Developing a dissemination plan is a key part of the collaborative research planning process. Although the decision makers and researchers working together won't know the results of the research until it's completed, working through an initial dissemination plan can help your team focus the project and identify key audiences. When the research results come in, you'll be ready to flesh out key messages, review and finalize the plan, and then implement it.
Following is a list of some of the key elements that should be included in a dissemination plan. While this is not a detailed guide to developing a dissemination plan, it provides a good overview of some of the most critical things that should be considered.
1. Project overview
- Describe the current environment or context that provides the impetus for the research being undertaken - what is your research aiming to clarify or change? Who is or should be interested in the results?
- Briefly sketch out the research project and its objectives. How will it address the context or challenges you have identified?
2. Dissemination goals
- What are you hoping to achieve by disseminating this research? You may have a single long-term goal, such as a change in a policy, practice, or even culture, but make sure to also include any supporting or shorter-term goals.
3. Target audiences
- These are the groups you want to reach with your research results - and who you will target in your dissemination activities. Be as specific as you can - who are the people who can use this research?
- You may want to divide your list into primary audiences (more important) and secondary audiences (less important) and allocate dissemination efforts according to audience importance.
4. Key messages
- In your first stab at a dissemination plan, you won't be able to develop specific key messages because you won't know the results of your research project. However, you can plan broadly around what you anticipate the content will be.
- Effective messages explain what your research results mean, why they are important, and what action should be taken as a result. They are not simply a summary of the results. Note the wider context if applicable - how the results fit with the body of related research on the topic.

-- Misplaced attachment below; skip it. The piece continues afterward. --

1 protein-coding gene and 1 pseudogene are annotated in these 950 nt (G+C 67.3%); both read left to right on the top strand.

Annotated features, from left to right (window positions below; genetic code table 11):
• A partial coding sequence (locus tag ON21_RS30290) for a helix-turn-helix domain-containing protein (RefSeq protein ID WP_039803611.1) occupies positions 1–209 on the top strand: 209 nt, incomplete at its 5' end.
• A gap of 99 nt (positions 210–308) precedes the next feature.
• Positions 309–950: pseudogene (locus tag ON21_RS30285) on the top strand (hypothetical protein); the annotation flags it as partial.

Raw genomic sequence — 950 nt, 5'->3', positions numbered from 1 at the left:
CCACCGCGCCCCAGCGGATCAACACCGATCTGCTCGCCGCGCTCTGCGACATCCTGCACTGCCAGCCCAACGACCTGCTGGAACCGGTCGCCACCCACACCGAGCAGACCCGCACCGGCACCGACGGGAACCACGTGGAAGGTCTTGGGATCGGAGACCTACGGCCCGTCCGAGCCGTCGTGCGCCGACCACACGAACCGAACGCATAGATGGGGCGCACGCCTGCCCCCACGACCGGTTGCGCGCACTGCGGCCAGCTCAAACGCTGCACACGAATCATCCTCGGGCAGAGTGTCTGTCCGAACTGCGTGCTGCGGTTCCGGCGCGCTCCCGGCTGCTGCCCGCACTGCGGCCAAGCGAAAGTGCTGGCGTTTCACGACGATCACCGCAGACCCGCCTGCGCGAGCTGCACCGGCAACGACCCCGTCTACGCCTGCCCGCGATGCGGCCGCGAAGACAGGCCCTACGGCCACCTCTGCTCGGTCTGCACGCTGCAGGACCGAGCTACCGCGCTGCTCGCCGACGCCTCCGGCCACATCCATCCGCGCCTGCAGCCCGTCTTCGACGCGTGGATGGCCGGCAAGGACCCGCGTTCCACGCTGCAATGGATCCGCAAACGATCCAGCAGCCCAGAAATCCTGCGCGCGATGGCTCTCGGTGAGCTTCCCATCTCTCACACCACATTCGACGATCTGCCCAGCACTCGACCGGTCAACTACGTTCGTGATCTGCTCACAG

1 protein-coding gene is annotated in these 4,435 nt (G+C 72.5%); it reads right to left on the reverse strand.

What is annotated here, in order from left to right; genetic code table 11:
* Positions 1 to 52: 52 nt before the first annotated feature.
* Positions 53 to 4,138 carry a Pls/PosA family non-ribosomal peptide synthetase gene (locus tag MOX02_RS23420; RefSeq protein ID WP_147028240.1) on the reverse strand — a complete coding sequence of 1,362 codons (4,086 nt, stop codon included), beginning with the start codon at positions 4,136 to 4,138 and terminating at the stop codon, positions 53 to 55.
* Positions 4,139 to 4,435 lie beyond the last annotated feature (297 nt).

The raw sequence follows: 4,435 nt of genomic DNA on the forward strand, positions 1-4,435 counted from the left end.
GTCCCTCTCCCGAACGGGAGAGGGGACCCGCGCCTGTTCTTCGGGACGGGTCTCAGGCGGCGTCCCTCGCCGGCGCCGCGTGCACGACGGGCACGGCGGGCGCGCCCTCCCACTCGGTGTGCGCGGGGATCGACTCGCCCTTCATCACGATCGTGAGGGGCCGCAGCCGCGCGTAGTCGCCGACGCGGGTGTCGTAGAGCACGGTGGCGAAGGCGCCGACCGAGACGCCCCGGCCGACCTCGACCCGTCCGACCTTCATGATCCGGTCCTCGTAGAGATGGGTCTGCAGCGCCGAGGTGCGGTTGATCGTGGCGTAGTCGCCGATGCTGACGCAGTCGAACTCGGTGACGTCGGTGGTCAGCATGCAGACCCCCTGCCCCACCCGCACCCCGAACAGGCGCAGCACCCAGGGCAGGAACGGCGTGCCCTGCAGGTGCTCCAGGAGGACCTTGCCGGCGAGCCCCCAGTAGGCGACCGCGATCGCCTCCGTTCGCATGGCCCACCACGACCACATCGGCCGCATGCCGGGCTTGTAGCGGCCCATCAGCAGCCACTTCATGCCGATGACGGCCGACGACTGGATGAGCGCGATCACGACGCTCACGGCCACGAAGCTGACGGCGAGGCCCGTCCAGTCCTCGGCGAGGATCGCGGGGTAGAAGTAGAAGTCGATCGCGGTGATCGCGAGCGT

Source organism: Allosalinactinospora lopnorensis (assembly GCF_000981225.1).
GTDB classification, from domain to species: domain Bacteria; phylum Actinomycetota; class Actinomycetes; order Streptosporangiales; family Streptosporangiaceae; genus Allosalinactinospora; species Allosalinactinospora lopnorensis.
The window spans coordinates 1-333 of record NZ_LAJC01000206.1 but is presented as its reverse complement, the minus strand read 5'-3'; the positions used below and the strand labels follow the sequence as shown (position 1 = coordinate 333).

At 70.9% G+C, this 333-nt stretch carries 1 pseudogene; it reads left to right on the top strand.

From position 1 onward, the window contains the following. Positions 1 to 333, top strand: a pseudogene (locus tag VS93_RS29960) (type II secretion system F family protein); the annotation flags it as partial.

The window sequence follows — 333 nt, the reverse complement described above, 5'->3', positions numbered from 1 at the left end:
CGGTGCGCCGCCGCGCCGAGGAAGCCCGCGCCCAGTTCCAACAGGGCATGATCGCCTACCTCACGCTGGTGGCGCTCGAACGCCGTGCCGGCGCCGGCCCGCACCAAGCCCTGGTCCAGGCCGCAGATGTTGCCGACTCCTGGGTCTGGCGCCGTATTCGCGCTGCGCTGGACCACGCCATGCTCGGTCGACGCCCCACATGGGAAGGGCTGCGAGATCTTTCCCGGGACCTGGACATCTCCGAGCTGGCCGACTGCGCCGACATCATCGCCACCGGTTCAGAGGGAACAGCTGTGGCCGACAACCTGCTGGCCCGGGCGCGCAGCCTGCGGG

- Make messages clear, simple, and action-oriented. The style and content should be tailored for each audience. Messages should be based on what that audience wants to know, rather than on what you think it should hear.
- Since using influential spokespersons to spread your messages can help ensure uptake of your research results, identify the people or organizations that are viewed as credible with each of your target audiences.
- Then think about how you can get those people and organizations "on board" - maybe you can partner with them in a workshop, or ask them to include an article about your research results on their web site or in their newsletter.
6. Dissemination activities, tools, timing, and responsibilities
- This is the meat of your dissemination plan. Here you describe the activities (such as briefings or presentations) you will undertake to reach each target audience, and the tools (such as printed materials or web sites) that will support these activities. You also set out timing (what you will do first and when you will do it) and assign responsibilities to team members.
- Successful dissemination activities go beyond traditional vehicles such as publication in scholarly journals - look for activities that promote a two-way dialogue, not a one-way flow of information. Face-to-face meetings or briefings are a very effective way to reach decision makers.
- Make each member of your collaborative research team responsible for carrying out at least one dissemination activity, and schedule meetings to report back and ensure commitments are being met.
- A good dissemination plan will have activities that reach each of your target audiences, taking into account their attitudes, habits, and preferences.
- Time and budget requirements for dissemination are frequently underestimated. Effective dissemination involves resources and planning - think about travel, layout and printing, translation, equipment, and space rental costs when allocating a budget for dissemination activities. Don't forget to include resources the individual(s) will need to do the future planning and co-ordination of the activities you have identified!
- Evaluation is most effective when it is built in from the start. Decide how you will evaluate the success of your team's dissemination efforts, selecting measurable criteria for each dissemination activity. Focus less on efforts (how much you did) and more on outcomes (what was the result).
PDF - 48 KB